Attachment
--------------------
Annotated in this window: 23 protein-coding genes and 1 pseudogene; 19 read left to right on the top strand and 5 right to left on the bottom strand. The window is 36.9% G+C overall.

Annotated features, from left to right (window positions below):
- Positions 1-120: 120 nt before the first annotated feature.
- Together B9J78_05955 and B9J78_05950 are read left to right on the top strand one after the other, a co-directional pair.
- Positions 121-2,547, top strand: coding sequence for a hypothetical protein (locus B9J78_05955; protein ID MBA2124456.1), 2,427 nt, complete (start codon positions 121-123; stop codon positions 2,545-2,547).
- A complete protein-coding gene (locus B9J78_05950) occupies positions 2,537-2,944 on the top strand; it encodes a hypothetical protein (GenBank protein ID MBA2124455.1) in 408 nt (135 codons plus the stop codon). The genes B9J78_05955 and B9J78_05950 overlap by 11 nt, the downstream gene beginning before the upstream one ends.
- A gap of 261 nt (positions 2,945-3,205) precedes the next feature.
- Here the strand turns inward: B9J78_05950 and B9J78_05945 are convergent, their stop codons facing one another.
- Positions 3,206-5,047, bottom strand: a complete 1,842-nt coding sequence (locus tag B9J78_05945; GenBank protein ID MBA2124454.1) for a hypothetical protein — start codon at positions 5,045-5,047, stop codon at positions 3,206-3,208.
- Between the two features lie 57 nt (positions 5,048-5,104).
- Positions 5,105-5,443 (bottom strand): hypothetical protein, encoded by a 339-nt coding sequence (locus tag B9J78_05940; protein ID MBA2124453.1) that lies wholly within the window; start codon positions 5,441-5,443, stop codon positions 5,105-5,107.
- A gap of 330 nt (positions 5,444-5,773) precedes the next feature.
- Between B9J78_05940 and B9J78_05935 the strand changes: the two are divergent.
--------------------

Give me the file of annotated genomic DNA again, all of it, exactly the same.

Annotated in this window: 23 protein-coding genes and 1 pseudogene; 19 read left to right on the top strand and 5 right to left on the bottom strand. The window is 36.9% G+C overall.

Annotated features, from left to right (window positions below):
- Positions 1-120: 120 nt before the first annotated feature.
- Together B9J78_05955 and B9J78_05950 are read left to right on the top strand one after the other, a co-directional pair.
- Positions 121-2,547, top strand: coding sequence for a hypothetical protein (locus B9J78_05955; protein ID MBA2124456.1), 2,427 nt, complete (start codon positions 121-123; stop codon positions 2,545-2,547).
- A complete protein-coding gene (locus B9J78_05950) occupies positions 2,537-2,944 on the top strand; it encodes a hypothetical protein (GenBank protein ID MBA2124455.1) in 408 nt (135 codons plus the stop codon). The genes B9J78_05955 and B9J78_05950 overlap by 11 nt, the downstream gene beginning before the upstream one ends.
- A gap of 261 nt (positions 2,945-3,205) precedes the next feature.
- Here the strand turns inward: B9J78_05950 and B9J78_05945 are convergent, their stop codons facing one another.
- Positions 3,206-5,047, bottom strand: a complete 1,842-nt coding sequence (locus tag B9J78_05945; GenBank protein ID MBA2124454.1) for a hypothetical protein — start codon at positions 5,045-5,047, stop codon at positions 3,206-3,208.
- Between the two features lie 57 nt (positions 5,048-5,104).
- Positions 5,105-5,443 (bottom strand): hypothetical protein, encoded by a 339-nt coding sequence (locus tag B9J78_05940; protein ID MBA2124453.1) that lies wholly within the window; start codon positions 5,441-5,443, stop codon positions 5,105-5,107.
- A gap of 330 nt (positions 5,444-5,773) precedes the next feature.
- Between B9J78_05940 and B9J78_05935 the strand changes: the two are divergent.